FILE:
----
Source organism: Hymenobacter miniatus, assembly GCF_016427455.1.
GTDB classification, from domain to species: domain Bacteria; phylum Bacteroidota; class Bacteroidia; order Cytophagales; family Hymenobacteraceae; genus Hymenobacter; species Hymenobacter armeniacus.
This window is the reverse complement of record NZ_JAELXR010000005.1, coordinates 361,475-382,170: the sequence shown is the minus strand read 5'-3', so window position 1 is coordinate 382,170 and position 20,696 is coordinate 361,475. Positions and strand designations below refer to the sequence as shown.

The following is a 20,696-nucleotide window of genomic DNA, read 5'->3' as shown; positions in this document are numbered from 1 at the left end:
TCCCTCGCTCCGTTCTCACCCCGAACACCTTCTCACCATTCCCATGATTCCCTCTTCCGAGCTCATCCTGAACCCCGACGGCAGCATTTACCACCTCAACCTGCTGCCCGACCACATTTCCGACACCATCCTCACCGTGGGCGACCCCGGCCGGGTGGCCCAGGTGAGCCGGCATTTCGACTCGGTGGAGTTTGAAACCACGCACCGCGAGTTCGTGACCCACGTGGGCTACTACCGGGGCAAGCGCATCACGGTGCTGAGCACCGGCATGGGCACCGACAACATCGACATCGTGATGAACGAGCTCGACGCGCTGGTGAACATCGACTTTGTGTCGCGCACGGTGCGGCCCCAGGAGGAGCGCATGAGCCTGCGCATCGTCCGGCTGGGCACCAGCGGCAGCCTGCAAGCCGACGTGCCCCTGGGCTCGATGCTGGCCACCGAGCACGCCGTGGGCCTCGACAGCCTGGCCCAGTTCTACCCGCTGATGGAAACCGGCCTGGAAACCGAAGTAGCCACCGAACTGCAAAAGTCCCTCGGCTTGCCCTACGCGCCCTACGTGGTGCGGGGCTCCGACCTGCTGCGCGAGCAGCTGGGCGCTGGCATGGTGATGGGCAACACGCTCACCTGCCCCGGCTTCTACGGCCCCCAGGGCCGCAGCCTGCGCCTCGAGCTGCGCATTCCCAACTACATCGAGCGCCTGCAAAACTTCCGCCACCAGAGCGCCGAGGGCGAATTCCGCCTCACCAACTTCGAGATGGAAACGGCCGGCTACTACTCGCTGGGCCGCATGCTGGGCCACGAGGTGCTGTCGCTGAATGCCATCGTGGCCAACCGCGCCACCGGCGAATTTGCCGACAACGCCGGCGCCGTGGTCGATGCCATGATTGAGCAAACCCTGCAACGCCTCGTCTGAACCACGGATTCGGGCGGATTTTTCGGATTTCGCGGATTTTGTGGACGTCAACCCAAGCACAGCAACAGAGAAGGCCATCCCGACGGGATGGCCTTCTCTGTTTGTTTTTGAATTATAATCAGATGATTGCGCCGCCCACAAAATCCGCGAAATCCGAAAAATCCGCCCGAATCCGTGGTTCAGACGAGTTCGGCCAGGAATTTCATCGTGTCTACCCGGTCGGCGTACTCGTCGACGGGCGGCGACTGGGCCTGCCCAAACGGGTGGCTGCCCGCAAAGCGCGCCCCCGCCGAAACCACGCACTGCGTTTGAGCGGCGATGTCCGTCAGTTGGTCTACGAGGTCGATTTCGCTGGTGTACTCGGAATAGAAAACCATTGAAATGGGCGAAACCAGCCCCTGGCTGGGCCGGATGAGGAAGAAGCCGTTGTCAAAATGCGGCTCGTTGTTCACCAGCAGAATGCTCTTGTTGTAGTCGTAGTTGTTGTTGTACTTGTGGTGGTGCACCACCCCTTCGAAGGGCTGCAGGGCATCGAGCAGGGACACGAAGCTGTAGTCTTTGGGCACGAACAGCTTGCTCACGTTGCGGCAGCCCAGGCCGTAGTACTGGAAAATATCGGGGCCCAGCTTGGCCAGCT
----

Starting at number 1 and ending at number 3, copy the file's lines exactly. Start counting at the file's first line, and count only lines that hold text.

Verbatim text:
Source organism: Hymenobacter miniatus, assembly GCF_016427455.1.
GTDB classification, from domain to species: domain Bacteria; phylum Bacteroidota; class Bacteroidia; order Cytophagales; family Hymenobacteraceae; genus Hymenobacter; species Hymenobacter armeniacus.
This window is the reverse complement of record NZ_JAELXR010000005.1, coordinates 361,475-382,170: the sequence shown is the minus strand read 5'-3', so window position 1 is coordinate 382,170 and position 20,696 is coordinate 361,475. Positions and strand designations below refer to the sequence as shown.